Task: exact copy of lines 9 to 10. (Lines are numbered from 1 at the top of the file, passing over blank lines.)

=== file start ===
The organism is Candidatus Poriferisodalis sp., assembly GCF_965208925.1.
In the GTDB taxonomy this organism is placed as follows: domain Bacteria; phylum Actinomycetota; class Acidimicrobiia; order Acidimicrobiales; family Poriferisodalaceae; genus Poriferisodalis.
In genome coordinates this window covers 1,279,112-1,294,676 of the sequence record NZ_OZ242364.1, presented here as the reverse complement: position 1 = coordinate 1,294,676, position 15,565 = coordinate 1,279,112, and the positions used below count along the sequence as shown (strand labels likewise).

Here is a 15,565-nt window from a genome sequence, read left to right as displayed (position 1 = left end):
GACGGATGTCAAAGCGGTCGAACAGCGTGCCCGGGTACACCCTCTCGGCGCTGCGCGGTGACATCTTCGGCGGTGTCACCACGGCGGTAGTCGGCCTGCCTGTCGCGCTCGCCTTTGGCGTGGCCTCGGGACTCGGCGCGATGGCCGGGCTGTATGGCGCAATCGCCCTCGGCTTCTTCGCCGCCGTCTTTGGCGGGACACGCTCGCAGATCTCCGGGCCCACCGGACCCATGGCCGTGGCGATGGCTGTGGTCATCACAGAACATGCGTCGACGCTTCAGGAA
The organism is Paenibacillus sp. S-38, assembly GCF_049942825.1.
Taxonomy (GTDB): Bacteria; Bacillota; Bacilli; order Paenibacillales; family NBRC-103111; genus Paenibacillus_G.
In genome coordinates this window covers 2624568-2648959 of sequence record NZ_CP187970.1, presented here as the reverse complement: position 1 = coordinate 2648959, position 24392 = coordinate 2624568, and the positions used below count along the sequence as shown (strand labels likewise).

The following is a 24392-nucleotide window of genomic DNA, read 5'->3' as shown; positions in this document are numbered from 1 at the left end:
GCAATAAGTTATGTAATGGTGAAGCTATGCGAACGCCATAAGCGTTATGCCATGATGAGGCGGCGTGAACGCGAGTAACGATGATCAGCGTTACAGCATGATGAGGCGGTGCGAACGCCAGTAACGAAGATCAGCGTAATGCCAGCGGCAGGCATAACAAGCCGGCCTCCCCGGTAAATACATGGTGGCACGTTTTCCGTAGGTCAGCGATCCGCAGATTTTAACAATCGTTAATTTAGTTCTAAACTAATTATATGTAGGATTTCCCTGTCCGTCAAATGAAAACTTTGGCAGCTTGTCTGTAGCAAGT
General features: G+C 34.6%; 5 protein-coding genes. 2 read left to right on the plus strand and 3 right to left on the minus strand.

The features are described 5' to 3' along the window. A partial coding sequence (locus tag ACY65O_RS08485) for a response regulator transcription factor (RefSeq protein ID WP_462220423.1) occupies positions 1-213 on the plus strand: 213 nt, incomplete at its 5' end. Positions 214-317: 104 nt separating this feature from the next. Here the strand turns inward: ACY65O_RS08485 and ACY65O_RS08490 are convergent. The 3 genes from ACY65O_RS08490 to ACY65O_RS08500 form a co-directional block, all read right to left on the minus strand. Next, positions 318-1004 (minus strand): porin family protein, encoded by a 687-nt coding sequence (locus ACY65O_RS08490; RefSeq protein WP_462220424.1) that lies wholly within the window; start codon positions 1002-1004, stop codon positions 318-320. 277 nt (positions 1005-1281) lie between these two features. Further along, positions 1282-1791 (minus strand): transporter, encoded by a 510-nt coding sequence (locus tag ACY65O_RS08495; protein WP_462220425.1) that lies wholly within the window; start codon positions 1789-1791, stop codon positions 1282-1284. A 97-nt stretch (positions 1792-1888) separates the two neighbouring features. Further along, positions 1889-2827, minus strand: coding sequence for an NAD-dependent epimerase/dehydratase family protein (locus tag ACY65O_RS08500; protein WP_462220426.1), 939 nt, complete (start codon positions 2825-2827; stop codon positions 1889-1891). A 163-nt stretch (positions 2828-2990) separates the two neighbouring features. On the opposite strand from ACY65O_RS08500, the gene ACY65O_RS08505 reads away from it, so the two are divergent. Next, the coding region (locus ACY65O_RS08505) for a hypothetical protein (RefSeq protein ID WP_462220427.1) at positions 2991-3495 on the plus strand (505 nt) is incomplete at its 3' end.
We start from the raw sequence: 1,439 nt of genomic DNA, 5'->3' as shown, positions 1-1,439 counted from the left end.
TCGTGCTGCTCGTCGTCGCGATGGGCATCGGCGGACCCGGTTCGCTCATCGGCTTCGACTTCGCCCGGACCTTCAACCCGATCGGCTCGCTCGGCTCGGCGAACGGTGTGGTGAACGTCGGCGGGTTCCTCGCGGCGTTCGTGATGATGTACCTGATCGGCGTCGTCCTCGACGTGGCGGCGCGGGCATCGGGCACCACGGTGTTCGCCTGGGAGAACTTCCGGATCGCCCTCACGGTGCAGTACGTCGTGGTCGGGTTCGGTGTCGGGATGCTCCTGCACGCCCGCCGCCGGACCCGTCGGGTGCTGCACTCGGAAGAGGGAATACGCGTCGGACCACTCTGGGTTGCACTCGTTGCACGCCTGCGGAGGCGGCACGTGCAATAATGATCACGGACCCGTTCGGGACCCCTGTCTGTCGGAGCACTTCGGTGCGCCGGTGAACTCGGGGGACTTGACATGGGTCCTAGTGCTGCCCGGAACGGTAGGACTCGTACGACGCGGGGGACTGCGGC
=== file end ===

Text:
The following is a 24392-nucleotide window of genomic DNA, read 5'->3' as shown; positions in this document are numbered from 1 at the left end:
GCAATAAGTTATGTAATGGTGAAGCTATGCGAACGCCATAAGCGTTATGCCATGATGAGGCGGCGTGAACGCGAGTAACGATGATCAGCGTTACAGCATGATGAGGCGGTGCGAACGCCAGTAACGAAGATCAGCGTAATGCCAGCGGCAGGCATAACAAGCCGGCCTCCCCGGTAAATACATGGTGGCACGTTTTCCGTAGGTCAGCGATCCGCAGATTTTAACAATCGTTAATTTAGTTCTAAACTAATTATATGTAGGATTTCCCTGTCCGTCAAATGAAAACTTTGGCAGCTTGTCTGTAGCAAGT